You can help your child learn about the arts with these activities.

Visual arts

Create a workspace.

Select a spot in your home to make art; tables can be covered and protected to allow your child to have a workspace. In warm weather, it’s great to do art outside. The most discouraging thing you can say to a child is, “Don’t make a mess!” Making messes may be just the beginning of the creative process.

Gather materials.

Have a designated space to store art supplies that is easily accessible. Some basic materials to have available are newsprint (for rubbings and sketching), drawing paper (60-pound preferably), construction paper, colored drawing pencils, crayons, markers, oil pastels, watercolors, tempera paint, clay (Sculpey can be baked and Model Magic hardens on its own), scissors, glue, rulers, erasers. Sketchbooks are a great incentive for drawing. Older students will enjoy using acrylic paints. Resist buying huge sets and focus on good-quality materials.

Collect examples.

It’s important to have reproductions of works of art available to acquaint your child with artists and styles from different cultures and time periods. You can collect or purchase postcard-size reproductions. Postcard books are available in museum shops or online. Aline D. Wolf has written a manual How to Use Child-Size Masterpieces along with books filled with post cards to go with the different activities she suggests. Calendars are another source for artwork. You can take them apart and put them in a file. You can have your child sort the postcard-size reproductions into landscapes, portraits, still lifes, and action scenes. Compare the items in each group, then sort by artist. The next step is to sort by style. This is a great way to learn about different genres of art and artists.

Talk about artwork.

When your child creates art, ask her to tell you about it and what she was trying to express, rather than asking, “What is this?” Discuss with her what techniques she used — did she use asymmetrical balance? Look for progress in skills and expressiveness and always be encouraging.

Display your child’s work.

When your child makes a special piece of art, it deserves to be displayed nicely. How about moving beyond refrigerator magnets to mounting artwork with a simple poster board fame, or buying frames from discount stores or Web sources. Mounting the artwork on a larger piece of construction paper and laminating is also a good way to protect and display. Another display idea is to have an “art wire” and hang the art with clips. Three-dimensional objects can be placed anywhere in the house as part of your décor. You may want to scan your children’s work or photograph it and store it on disks or in your computer as a permanent record. When your child gets older, she will enjoy seeing her artwork and knowing how much you value her accomplishments.

Go to museums and galleries.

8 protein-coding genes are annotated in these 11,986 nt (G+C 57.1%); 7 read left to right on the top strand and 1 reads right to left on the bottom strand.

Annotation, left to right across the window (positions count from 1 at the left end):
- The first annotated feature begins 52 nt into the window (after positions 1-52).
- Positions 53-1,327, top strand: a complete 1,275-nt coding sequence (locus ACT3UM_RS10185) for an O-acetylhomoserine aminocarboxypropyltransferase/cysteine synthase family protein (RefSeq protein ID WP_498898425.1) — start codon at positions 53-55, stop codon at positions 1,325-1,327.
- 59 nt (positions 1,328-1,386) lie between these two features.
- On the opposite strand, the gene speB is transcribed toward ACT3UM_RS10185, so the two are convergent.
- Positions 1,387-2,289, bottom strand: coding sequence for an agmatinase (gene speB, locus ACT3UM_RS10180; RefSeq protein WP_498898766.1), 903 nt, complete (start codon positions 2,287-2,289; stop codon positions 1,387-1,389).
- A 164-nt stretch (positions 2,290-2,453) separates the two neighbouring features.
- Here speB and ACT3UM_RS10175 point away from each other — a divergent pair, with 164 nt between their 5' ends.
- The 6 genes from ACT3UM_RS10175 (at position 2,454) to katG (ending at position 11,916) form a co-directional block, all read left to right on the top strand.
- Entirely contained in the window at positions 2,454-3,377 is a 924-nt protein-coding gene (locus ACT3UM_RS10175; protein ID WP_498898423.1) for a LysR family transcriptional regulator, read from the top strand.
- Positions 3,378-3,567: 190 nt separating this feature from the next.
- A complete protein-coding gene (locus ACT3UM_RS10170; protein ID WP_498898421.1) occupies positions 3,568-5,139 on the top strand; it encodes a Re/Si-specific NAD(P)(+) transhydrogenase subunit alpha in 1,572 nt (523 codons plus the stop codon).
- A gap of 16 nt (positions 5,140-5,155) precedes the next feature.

Take your child to a museum or gallery to look at artwork. Take the time to pause and look at the art and ask questions. For example ask “What do you see?” “What colors, lines and shapes do you see?” “What is happening?” “What do you think this picture is about?” “Why?” Accept her interpretation. Don’t tell him he is “wrong.” Artwork can have different meanings and there is no “right” answer.

Read books about art.

There are a number of books about artists that will delight your child. Three examples are: Linnea in Monet’s Garden by Cristina Bjork, Story Painter: The Life of Jacob Lawrence by John Duggleby and Talking to Faith Ringgold by Faith Ringgold, Linda Freeman and Nancy Roucher.

Performing arts

Encourage your young performer.

Have a positive attitude about your child’s ability. Note progress in learning notes, moving rhythmically, and speaking expressively. Give your child helpful feedback such as suggestions to make her voice louder so it can be heard by all and being aware of her posture when she is singing.

What about instruments?

The recorder is a very common first instrument and by third grade many students in school music programs have them. Some students may be lucky enough to have Suzuki violin training at a young age; in some schools strings, band and orchestra instruments are introduced at fourth or fifth grade. Experts recommend that formal lessons do not start until age 8.

Have music in your home.

Have a variety of music to play that is accessible to your child and properly stored. Have a drum, tambourine, and other rhythm instruments available. Kids can also make instruments to play along with music, create their own “soundscapes” or “orchestrate” a story. Go to Making Friends for a list of musical instruments to make.

Create a place for dance and drama.

For dance, have a clear space for your child to move in. For drama, dress-ups inspire playmaking and dialogue. But, the basic ingredient your child needs is imagination. What does she want to express? Is it a feeling, mood or a particular story? That’s what you should encourage. Pose the “what if…” questions to stimulate creative thinking!

Try books, videos, and DVDs about music.

Beethoven Lives Upstairs, a DVD movie, has more than two dozen musical excerpts. Or try Charlie Parker Played Bebop by Chris Raschka; Walt Disney’s Fantasia; films of Broadway shows like Annie; and E.T., a wonderful movie to discuss for character and plot.